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The best mix of cloud skills? Fewer technical IT experts, more business process specialists

Shivkumar Gopalan Profile picture for user Shiv Gopalan March 16, 2022
With the proliferation of cloud technologies, there’s an urgent and growing need for people with business process expertise and a rapidly fading demand for traditional technical IT experts, as Shivkumar Gopalan illustrates in Unit4’s own story.

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Since the dawn of computing, businesses have relied on the deep technical knowledge of IT experts to help them improve how things ran. From the 1970s these experts have been chiefly sourced from outside the business, and outsourcing has been an attractive business strategy ever since, albeit with varying degrees of satisfaction.

But the trend I’m seeing quite actively in the market today is that this historical need for deep and varied technical IT skills — whether hired in or outsourced — is changing fast due to the proliferation of cloud technologies. The result is a totally new era for ‘IT skills’ where the speed at which businesses can move is now determined by a different type of person with an as-yet almost unrecognized set of skills.

An emerging skillset for cloud technologies

With more businesses in the cloud that have a mature level of good-practice business processes — today’s IT skills requirement is rapidly moving away from customization (coding) and infrastructure expertise.

There’s a rising need for deep knowledge of business processes, the ability to configure (rather than customize), and the skills to bring data together. In the same way, there’s an increasing need for people to manage the costs and value of cloud platforms rather than their technicalities.

To this end, businesses today need data scientists, data orchestrators, and business process experts — people who understand sales processes and marketing processes, for example, and how they interplay with each other. They need employees who know how to orchestrate end-to-end processes, such as lead-to-cash. They need experts who understand how data flows through a system, and who can help to make each process simpler, more efficient, and more effective by making it automated and standardized.

A fascinating journey for Unit4

After reviewing our own internal IT strategy, we discovered this as part of our own journey following the end of a reasonably successful five-year relationship with an outsourcer in 2020.

Because we had moved so much into the cloud, with their help, we realized the contractor was no longer selling what we needed: people with business process skills. They told us we needed to provide this expertise because it was our business. So, we said “okay,” and that’s what we did.

We terminated the contract in March 2020 and replaced the 100 highly technical people (previously provided by the outsourcer) by hiring 50 people with more business-oriented process skills and 20 people with deep technical skills (because we still needed some deep technical expertise).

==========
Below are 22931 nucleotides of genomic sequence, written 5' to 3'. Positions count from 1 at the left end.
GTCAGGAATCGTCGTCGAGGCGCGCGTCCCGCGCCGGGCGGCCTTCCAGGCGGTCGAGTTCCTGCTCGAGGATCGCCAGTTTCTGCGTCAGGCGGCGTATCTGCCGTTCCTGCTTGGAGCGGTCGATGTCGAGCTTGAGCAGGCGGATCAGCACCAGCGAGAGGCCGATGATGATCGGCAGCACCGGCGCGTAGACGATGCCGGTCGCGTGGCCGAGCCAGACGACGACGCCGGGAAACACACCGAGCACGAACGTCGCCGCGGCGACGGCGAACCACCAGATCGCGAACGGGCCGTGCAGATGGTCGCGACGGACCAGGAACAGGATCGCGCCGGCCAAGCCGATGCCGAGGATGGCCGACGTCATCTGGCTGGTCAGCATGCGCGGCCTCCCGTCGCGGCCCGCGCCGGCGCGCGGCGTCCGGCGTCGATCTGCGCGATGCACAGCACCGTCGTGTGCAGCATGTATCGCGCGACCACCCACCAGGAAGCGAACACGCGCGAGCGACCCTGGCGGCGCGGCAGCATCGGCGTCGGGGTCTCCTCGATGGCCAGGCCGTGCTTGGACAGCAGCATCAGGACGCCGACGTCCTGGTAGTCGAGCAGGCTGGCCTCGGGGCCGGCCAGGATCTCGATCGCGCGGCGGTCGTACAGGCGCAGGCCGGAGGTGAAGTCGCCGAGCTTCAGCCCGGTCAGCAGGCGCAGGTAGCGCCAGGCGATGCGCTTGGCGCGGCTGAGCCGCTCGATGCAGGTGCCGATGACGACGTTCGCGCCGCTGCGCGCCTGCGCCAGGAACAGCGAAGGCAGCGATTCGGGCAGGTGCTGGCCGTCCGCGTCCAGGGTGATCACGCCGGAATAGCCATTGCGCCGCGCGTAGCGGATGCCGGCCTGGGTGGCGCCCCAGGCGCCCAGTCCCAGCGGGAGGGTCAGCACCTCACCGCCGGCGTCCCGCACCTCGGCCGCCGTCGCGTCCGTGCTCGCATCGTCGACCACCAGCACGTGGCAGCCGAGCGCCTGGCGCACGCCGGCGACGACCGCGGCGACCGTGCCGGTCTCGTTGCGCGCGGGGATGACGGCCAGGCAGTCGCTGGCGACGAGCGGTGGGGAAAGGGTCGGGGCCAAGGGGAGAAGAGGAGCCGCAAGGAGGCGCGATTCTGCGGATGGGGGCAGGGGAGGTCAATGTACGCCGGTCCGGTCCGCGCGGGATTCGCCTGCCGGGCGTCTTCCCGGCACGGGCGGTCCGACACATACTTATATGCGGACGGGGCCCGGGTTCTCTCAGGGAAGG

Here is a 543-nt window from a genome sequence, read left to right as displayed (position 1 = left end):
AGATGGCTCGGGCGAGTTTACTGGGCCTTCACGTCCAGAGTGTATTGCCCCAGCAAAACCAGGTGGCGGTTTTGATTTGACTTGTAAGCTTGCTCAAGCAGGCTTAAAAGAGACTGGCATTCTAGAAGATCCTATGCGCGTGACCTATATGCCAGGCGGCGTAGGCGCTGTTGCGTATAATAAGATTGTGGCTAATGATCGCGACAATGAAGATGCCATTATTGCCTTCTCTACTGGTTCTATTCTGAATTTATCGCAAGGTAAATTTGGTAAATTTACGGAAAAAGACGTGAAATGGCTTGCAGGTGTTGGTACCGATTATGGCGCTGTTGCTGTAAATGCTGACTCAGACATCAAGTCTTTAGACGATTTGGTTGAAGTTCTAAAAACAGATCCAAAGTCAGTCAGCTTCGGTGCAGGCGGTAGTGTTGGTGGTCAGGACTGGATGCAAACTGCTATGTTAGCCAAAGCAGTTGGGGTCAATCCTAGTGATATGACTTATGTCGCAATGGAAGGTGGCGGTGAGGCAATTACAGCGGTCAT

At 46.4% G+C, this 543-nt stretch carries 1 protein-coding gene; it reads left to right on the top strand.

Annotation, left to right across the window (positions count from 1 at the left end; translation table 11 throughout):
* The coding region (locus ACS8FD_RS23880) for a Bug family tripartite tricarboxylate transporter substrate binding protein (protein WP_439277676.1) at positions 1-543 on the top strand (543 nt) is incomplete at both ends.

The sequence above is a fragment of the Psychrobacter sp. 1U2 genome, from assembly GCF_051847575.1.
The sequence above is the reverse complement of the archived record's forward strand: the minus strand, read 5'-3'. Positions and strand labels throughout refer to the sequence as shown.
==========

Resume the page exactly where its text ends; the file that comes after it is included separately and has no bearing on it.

It was a fascinating journey, and the pandemic played in our favor. We recruited business process experts from other industries that were faltering, like the airline sector, which had left many people redundant.

The benefits we experienced

We reduced our dedicated IT budget by 20-30% because we could simplify and standardize processes and depend on cloud products. We further enhanced our people experience (something we’re constantly working on through our products at Unit4), meaning our people are now even more free to add value to the business, rather than spending time on manual, repetitive tasks.

We increased our efficiency because, in this new reality, IT doesn’t get in the way of our business anymore — it’s no longer running the whole show alone; business and IT are running it together. This has made us even more agile as a business, again something we’re constantly working on with our products.

We also feel we are ready for the future because cloud providers bring their own innovation. We are now able to run our internal application landscape on a lower cost base than before, with the aim of continuing to simplify it ourselves using low-code/no-code and microservices.

Will this work for every business?

That was our experience. We were able to move to the cloud because we had a mature level of standardization across our business, with global processes for all our geographies and products, meaning we could constrain them to a uniform approach in the cloud.

But if you have slightly different ways of marketing and selling different products in different countries — what we call ‘snowflakes’ — you can’t bring it all together. In this case, outsourcing is perhaps still a better option because you still need these technical different skillsets.

The new skills challenge

While the cloud has made the IT world simpler for companies, it has also created a new talent challenge because these skillsets are not yet adequately acknowledged or accepted. It’s easy to advertise for an IT Engineer or CRM Specialist but try recruiting a General Business Process Specialist. It doesn’t exist yet as a formal resource pool, even though people do that.

But if you are open with your mindset, you can recruit people from various industries with transferable skills, from hospitality to airlines. Who knows, this trend may even create a new industry. Maybe some outsourcers will even specialize in that.

Watch our ‘Inside modern ERP: Enabling transformation in people and processes’ webinar.

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